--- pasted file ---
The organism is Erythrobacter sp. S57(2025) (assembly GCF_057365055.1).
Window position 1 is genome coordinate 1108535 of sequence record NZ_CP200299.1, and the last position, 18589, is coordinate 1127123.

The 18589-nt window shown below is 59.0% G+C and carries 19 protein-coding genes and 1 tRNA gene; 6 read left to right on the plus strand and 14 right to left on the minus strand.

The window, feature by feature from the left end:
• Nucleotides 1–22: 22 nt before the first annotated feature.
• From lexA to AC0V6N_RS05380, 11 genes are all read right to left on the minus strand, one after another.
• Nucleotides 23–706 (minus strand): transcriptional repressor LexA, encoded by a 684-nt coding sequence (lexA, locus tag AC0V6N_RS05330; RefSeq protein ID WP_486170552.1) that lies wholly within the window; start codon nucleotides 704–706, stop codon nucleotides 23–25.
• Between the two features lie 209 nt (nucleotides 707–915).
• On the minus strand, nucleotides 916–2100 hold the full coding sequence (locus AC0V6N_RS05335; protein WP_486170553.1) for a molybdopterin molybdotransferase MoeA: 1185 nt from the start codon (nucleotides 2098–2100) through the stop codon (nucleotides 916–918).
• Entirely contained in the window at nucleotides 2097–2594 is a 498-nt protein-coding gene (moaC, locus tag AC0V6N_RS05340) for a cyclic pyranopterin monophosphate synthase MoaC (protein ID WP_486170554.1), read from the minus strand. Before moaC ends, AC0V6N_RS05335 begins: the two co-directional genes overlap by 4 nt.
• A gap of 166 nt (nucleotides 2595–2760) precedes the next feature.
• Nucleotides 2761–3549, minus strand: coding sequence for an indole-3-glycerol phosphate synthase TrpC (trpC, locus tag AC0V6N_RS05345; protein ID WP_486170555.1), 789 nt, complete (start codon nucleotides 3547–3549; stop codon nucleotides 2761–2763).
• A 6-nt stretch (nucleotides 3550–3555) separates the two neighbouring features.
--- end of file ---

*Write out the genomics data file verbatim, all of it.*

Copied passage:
The organism is Erythrobacter sp. S57(2025) (assembly GCF_057365055.1).
Window position 1 is genome coordinate 1108535 of sequence record NZ_CP200299.1, and the last position, 18589, is coordinate 1127123.

The 18589-nt window shown below is 59.0% G+C and carries 19 protein-coding genes and 1 tRNA gene; 6 read left to right on the plus strand and 14 right to left on the minus strand.

The window, feature by feature from the left end:
• Nucleotides 1–22: 22 nt before the first annotated feature.
• From lexA to AC0V6N_RS05380, 11 genes are all read right to left on the minus strand, one after another.
• Nucleotides 23–706 (minus strand): transcriptional repressor LexA, encoded by a 684-nt coding sequence (lexA, locus tag AC0V6N_RS05330; RefSeq protein ID WP_486170552.1) that lies wholly within the window; start codon nucleotides 704–706, stop codon nucleotides 23–25.
• Between the two features lie 209 nt (nucleotides 707–915).
• On the minus strand, nucleotides 916–2100 hold the full coding sequence (locus AC0V6N_RS05335; protein WP_486170553.1) for a molybdopterin molybdotransferase MoeA: 1185 nt from the start codon (nucleotides 2098–2100) through the stop codon (nucleotides 916–918).
• Entirely contained in the window at nucleotides 2097–2594 is a 498-nt protein-coding gene (moaC, locus tag AC0V6N_RS05340) for a cyclic pyranopterin monophosphate synthase MoaC (protein ID WP_486170554.1), read from the minus strand. Before moaC ends, AC0V6N_RS05335 begins: the two co-directional genes overlap by 4 nt.
• A gap of 166 nt (nucleotides 2595–2760) precedes the next feature.
• Nucleotides 2761–3549, minus strand: coding sequence for an indole-3-glycerol phosphate synthase TrpC (trpC, locus tag AC0V6N_RS05345; protein ID WP_486170555.1), 789 nt, complete (start codon nucleotides 3547–3549; stop codon nucleotides 2761–2763).
• A 6-nt stretch (nucleotides 3550–3555) separates the two neighbouring features.